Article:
There is, of course, nowhere quite like Venice and TASIS students were fortunate enough to travel there recently to draw and paint and to discover something of the magic of this city of canals.
Down the centuries Venice has cast a spell on thousands of artists; J.W.M.Turner’s atmospheric and evocative watercolors, the lively studies of canal life by Singer Sargent, the detail and charm of Canaletto and the highly colorful and impressionistic paintings of August Renoir remain some of my favorites. Its ability to inspire has seduced a host of writers, poets, composers and filmmakers, too. Hermann Hess, Goethe, Lord Byron, Vivaldi, Benjamin Britten, Fellini and Woody Allen have all fallen for its charm.
There were an estimated 16 million visitors to Venice last year. Therefore it comes as no surprise to discover that finding a good place to draw in the streets and along the canals has become a challenge. Artists today have to compete with gangs of camera-wielding tourists, bulging café terraces, packed vaporettos and even hordes of pigeons to capture the Venice they have come to see.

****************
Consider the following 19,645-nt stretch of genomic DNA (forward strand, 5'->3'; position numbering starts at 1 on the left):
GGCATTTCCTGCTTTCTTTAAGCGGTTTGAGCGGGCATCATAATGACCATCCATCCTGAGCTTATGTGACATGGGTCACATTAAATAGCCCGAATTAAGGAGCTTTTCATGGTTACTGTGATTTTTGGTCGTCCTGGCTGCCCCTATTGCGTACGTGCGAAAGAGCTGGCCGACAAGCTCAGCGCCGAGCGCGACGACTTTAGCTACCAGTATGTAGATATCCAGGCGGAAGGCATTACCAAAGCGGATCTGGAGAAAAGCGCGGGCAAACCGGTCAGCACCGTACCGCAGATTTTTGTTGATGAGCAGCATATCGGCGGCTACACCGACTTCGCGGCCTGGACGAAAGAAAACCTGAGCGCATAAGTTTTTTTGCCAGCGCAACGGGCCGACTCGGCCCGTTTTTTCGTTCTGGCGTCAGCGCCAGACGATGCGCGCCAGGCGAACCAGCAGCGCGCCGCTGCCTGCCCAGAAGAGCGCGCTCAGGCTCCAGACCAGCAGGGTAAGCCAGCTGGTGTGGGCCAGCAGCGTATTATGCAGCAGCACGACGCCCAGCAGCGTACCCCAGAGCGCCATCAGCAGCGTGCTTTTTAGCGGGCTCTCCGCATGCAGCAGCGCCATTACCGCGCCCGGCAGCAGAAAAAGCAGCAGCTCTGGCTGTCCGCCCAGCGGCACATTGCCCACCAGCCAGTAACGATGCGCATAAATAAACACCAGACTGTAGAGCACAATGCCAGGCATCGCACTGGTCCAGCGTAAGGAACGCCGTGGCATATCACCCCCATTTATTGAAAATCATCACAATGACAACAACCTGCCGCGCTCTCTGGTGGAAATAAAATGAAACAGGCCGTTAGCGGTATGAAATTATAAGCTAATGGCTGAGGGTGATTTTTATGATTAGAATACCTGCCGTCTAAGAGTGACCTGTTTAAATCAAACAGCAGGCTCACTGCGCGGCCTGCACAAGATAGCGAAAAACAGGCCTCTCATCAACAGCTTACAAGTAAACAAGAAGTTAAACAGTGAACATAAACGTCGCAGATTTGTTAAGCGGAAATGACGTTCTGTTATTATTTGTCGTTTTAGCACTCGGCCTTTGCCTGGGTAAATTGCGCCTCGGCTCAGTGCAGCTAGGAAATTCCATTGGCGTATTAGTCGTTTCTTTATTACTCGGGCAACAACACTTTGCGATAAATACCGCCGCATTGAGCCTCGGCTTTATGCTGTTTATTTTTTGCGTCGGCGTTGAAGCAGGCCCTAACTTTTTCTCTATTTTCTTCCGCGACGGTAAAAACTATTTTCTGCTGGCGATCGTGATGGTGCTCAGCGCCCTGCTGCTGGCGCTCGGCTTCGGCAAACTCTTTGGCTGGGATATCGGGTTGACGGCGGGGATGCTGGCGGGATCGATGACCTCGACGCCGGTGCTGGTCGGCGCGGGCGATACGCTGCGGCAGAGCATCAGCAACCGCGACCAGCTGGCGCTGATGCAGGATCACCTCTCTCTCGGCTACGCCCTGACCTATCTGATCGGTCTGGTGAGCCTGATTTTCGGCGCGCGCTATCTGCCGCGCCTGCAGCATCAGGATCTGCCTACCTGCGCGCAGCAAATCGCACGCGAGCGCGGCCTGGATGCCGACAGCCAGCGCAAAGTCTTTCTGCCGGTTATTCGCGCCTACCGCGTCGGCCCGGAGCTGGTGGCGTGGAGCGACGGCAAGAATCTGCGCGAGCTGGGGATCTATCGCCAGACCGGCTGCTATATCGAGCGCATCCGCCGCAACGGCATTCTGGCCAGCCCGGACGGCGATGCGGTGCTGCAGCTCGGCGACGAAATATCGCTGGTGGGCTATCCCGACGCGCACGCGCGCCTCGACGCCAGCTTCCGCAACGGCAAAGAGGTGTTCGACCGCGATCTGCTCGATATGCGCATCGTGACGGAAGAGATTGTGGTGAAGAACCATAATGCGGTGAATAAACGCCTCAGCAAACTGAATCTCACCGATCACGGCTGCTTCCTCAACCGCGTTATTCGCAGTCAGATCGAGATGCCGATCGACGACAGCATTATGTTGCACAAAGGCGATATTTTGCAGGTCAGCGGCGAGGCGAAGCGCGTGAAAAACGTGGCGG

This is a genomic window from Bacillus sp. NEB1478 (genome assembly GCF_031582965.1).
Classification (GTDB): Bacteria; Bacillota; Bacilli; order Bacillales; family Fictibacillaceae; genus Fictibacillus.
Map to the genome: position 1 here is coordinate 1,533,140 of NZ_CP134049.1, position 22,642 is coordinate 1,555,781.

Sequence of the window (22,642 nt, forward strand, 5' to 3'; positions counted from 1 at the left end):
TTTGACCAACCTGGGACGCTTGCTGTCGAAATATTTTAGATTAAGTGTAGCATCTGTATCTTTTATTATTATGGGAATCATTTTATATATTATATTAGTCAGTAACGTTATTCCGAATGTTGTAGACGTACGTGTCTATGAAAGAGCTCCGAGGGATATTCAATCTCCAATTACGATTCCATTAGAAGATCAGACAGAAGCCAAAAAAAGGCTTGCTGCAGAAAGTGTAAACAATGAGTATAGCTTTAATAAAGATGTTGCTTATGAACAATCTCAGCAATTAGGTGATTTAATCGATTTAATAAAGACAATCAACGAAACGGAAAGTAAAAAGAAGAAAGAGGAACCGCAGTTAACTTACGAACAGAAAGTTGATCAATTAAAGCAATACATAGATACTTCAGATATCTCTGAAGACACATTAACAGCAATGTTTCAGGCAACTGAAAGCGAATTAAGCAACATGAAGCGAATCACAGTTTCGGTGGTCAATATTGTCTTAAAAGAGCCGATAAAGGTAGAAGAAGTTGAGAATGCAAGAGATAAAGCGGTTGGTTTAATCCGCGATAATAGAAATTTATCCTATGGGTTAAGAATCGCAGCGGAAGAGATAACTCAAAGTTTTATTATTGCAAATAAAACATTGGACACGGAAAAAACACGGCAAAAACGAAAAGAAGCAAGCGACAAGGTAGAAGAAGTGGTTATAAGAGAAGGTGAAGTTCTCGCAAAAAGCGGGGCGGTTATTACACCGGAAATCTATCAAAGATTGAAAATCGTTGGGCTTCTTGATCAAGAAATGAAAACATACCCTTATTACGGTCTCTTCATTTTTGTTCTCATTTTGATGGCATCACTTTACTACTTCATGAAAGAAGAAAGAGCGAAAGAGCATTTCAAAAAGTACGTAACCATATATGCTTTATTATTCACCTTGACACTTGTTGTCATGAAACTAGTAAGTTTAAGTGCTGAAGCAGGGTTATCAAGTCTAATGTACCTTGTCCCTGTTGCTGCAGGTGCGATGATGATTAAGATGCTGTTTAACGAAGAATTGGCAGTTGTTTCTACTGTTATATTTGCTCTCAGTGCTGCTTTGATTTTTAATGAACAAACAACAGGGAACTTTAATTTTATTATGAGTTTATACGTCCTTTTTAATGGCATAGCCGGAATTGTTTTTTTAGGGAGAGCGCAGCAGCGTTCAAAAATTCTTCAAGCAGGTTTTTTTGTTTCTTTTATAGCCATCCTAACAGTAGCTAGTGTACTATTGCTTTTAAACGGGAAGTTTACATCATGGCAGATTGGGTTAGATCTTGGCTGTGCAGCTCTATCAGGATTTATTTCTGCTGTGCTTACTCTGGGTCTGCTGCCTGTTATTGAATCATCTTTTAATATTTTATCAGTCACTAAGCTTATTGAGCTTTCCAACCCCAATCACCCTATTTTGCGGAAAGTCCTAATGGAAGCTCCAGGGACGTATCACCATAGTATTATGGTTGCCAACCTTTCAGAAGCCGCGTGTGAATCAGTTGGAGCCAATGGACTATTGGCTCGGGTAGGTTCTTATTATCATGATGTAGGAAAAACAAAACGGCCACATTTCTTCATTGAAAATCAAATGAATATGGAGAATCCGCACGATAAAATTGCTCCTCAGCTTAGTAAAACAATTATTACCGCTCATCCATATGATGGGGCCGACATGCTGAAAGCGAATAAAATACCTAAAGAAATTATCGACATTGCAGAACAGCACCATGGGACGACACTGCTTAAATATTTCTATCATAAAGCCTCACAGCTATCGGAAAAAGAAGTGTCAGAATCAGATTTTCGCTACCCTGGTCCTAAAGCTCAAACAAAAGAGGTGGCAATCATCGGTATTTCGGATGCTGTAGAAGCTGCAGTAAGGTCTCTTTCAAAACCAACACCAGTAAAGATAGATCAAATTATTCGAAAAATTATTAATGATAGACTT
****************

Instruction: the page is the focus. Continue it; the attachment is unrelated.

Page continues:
It’s not all bad news for the artist, and there are solutions, of course: learning how to sketch quickly, and being really selective are two. Although the resulting artwork may, at first glance, appear to lack sophistication - and may even have glaring errors - a rapid interpretation will often have captured something of the essence of the view far better than a more elaborate and careful one. In this case, less really can become more.
Like so many seemingly simple techniques in art, the reality requires some considerable practice. However, with time, this not only develops the student’s hand-eye coordination it also builds confidence and encourages them to look that much harder.
Look out for more Venice sketches from TASIS students on this website, soon.